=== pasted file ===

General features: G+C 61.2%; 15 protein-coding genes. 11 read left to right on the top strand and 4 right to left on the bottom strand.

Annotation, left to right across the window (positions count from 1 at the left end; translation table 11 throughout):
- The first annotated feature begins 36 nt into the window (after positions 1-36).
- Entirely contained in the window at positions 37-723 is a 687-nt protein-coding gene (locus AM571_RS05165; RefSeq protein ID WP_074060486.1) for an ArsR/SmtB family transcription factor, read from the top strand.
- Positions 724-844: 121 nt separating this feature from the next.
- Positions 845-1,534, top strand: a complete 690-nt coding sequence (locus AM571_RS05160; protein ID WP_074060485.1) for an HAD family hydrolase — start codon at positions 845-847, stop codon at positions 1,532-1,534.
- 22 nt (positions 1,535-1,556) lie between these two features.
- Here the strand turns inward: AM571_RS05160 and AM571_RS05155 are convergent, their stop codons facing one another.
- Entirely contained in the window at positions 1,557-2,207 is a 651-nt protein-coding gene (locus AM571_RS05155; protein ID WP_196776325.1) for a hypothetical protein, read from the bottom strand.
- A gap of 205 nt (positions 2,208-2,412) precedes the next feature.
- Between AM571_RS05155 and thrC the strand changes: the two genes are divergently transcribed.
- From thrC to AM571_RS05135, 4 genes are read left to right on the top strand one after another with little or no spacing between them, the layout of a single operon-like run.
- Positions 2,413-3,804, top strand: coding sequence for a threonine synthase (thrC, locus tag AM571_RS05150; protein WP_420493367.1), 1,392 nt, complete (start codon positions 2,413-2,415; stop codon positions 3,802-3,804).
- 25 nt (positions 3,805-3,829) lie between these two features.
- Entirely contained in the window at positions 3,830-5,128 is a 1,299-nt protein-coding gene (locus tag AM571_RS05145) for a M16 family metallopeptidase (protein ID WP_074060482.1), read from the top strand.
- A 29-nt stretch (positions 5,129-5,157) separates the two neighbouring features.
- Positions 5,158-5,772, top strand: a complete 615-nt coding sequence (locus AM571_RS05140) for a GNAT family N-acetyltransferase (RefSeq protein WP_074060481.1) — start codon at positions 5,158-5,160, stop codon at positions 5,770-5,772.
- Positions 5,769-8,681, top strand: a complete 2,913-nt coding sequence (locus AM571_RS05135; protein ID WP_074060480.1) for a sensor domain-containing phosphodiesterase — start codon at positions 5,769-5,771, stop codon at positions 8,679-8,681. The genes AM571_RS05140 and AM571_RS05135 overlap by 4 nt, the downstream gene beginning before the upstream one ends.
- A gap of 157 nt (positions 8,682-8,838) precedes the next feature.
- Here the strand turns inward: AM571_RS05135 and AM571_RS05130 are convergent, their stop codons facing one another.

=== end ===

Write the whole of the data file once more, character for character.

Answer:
General features: G+C 61.2%; 15 protein-coding genes. 11 read left to right on the top strand and 4 right to left on the bottom strand.

Annotation, left to right across the window (positions count from 1 at the left end; translation table 11 throughout):
- The first annotated feature begins 36 nt into the window (after positions 1-36).
- Entirely contained in the window at positions 37-723 is a 687-nt protein-coding gene (locus AM571_RS05165; RefSeq protein ID WP_074060486.1) for an ArsR/SmtB family transcription factor, read from the top strand.
- Positions 724-844: 121 nt separating this feature from the next.
- Positions 845-1,534, top strand: a complete 690-nt coding sequence (locus AM571_RS05160; protein ID WP_074060485.1) for an HAD family hydrolase — start codon at positions 845-847, stop codon at positions 1,532-1,534.
- 22 nt (positions 1,535-1,556) lie between these two features.
- Here the strand turns inward: AM571_RS05160 and AM571_RS05155 are convergent, their stop codons facing one another.
- Entirely contained in the window at positions 1,557-2,207 is a 651-nt protein-coding gene (locus AM571_RS05155; protein ID WP_196776325.1) for a hypothetical protein, read from the bottom strand.
- A gap of 205 nt (positions 2,208-2,412) precedes the next feature.
- Between AM571_RS05155 and thrC the strand changes: the two genes are divergently transcribed.
- From thrC to AM571_RS05135, 4 genes are read left to right on the top strand one after another with little or no spacing between them, the layout of a single operon-like run.
- Positions 2,413-3,804, top strand: coding sequence for a threonine synthase (thrC, locus tag AM571_RS05150; protein WP_420493367.1), 1,392 nt, complete (start codon positions 2,413-2,415; stop codon positions 3,802-3,804).
- 25 nt (positions 3,805-3,829) lie between these two features.
- Entirely contained in the window at positions 3,830-5,128 is a 1,299-nt protein-coding gene (locus tag AM571_RS05145) for a M16 family metallopeptidase (protein ID WP_074060482.1), read from the top strand.
- A 29-nt stretch (positions 5,129-5,157) separates the two neighbouring features.
- Positions 5,158-5,772, top strand: a complete 615-nt coding sequence (locus AM571_RS05140) for a GNAT family N-acetyltransferase (RefSeq protein WP_074060481.1) — start codon at positions 5,158-5,160, stop codon at positions 5,770-5,772.
- Positions 5,769-8,681, top strand: a complete 2,913-nt coding sequence (locus AM571_RS05135; protein ID WP_074060480.1) for a sensor domain-containing phosphodiesterase — start codon at positions 5,769-5,771, stop codon at positions 8,679-8,681. The genes AM571_RS05140 and AM571_RS05135 overlap by 4 nt, the downstream gene beginning before the upstream one ends.
- A gap of 157 nt (positions 8,682-8,838) precedes the next feature.
- Here the strand turns inward: AM571_RS05135 and AM571_RS05130 are convergent, their stop codons facing one another.